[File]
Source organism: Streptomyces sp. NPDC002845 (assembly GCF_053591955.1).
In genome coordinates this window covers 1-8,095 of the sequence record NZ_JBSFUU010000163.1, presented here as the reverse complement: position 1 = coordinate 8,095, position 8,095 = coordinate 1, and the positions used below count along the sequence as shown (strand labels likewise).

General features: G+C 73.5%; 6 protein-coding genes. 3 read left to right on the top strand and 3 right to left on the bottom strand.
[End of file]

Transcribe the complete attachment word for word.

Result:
Source organism: Streptomyces sp. NPDC002845 (assembly GCF_053591955.1).
In genome coordinates this window covers 1-8,095 of the sequence record NZ_JBSFUU010000163.1, presented here as the reverse complement: position 1 = coordinate 8,095, position 8,095 = coordinate 1, and the positions used below count along the sequence as shown (strand labels likewise).

General features: G+C 73.5%; 6 protein-coding genes. 3 read left to right on the top strand and 3 right to left on the bottom strand.